Allergic Reactions to Eye Creams

Eye creams contain chemicals and compounds that give the product texture and scent -- and may cause allergic reactions. This condition, also known as contact dermatitis, may result in a number of symptoms that can vary from one person to another. Familiarize yourself with the possible symptoms of a reaction to eye cream so you can detect a problem early and rinse off traces of the product to prevent a worsening of symptoms.

Creams may irritate sensitive skin around the eyes. (Image: Image Source/Stockbyte/Getty Images)

Spot the Symptoms

A reaction to eye cream may cause a rash around your eyes or on your eyelids. You may also see a rash on the fingers used to apply the cream. Other common symptoms are itching and swelling in the affected area. If some of the cream came into contact with the surface of your eyes, you may have an eye reaction known as allergic conjunctivitis. This may cause eye redness, itching and watery eyes.

Treat Immediately

Once you determine that the eye cream caused your reaction, gently wash your face and hands with water and mild soap. This will clear away the compound causing the reaction and prevent the symptoms from worsening. Your doctor may recommend an ointment, such as cortisone cream, to reduce inflammation and the severity of your symptoms. However, do not apply the cream too close to your eyes, as this could cause further irritation. Your doctor may also recommend an allergy eyedrop to reduce eye-related symptoms and help comfort your eyes.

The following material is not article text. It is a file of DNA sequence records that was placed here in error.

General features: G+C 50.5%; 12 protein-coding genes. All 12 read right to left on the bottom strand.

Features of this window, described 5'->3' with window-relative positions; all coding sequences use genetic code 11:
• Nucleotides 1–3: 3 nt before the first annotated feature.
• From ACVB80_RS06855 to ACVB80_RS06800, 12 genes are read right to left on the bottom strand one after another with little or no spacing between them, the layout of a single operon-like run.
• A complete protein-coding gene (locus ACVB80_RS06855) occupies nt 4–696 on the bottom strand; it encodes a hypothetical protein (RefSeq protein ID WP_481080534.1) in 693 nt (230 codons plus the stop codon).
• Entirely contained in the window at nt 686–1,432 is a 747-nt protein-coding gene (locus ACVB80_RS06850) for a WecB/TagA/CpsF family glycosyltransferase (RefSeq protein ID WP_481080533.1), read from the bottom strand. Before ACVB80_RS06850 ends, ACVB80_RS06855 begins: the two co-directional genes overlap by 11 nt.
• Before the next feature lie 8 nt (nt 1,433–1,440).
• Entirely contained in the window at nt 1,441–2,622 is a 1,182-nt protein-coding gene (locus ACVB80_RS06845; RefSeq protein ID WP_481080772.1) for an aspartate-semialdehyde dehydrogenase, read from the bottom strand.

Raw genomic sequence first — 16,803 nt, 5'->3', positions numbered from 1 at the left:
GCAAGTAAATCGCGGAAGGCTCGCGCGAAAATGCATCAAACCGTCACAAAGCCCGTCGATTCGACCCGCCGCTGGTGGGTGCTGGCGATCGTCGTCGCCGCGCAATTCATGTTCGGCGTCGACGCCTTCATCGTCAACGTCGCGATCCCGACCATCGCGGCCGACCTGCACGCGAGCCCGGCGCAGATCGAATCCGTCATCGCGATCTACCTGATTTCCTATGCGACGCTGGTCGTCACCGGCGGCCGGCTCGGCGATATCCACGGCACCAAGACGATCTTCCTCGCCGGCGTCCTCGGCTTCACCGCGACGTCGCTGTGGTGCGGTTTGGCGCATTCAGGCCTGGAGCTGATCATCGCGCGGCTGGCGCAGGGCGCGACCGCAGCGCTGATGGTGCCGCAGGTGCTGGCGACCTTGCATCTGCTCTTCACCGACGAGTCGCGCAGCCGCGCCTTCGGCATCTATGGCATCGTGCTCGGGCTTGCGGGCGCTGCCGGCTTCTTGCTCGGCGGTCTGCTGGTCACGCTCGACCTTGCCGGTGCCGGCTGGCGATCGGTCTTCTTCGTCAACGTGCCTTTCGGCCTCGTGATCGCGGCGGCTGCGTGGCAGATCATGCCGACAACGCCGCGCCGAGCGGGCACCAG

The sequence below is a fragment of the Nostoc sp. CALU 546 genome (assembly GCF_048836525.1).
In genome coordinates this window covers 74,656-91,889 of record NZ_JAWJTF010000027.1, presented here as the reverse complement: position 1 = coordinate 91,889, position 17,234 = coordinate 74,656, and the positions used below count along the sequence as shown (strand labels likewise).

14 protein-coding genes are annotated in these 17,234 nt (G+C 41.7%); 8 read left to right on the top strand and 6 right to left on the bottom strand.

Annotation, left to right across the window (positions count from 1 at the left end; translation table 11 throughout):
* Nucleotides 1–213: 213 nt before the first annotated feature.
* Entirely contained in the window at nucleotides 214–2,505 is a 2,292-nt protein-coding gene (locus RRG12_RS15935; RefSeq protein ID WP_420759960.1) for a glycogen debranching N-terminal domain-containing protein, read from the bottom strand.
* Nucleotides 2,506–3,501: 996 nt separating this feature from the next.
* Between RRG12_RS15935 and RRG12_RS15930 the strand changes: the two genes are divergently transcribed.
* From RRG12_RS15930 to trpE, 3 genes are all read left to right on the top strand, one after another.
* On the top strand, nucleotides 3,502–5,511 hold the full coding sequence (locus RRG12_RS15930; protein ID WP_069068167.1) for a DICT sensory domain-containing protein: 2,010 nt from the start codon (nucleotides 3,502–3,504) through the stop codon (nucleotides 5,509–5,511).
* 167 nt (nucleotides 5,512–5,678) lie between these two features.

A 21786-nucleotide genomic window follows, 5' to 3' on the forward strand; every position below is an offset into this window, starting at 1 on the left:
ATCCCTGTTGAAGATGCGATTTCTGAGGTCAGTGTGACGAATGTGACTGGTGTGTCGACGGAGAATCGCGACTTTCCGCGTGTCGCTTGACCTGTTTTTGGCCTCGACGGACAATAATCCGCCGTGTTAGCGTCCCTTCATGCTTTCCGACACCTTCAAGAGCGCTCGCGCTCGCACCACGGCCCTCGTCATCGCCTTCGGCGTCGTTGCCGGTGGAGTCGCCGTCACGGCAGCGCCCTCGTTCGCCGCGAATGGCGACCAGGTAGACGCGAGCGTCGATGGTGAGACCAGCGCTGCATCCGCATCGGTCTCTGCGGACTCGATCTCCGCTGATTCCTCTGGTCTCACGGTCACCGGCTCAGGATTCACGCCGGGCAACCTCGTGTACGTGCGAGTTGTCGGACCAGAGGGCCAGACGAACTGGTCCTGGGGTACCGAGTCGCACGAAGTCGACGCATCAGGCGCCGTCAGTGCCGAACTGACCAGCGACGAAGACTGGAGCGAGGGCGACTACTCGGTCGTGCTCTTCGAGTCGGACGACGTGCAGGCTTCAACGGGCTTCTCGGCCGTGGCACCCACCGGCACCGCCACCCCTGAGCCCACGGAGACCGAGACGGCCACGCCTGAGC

Try Them On

If you have a history of reactions to cosmetics and lotions, look for eye creams that do not contain perfumes or harsh chemicals. Look also for products labeled as appropriate for sensitive skin. As a precaution, you may want to test the eye cream on the top of your hand or on an area other than around your eye before applying it, you can prevent a facial rash.

Get Tested

Talk to your doctor if you have frequent rashes or other skin reactions. She may recommend a skin test to determine the allergens causing the reaction. Once you know the specific allergens you react to, you can read labels to find products that do not contain the offending chemical or allergen.

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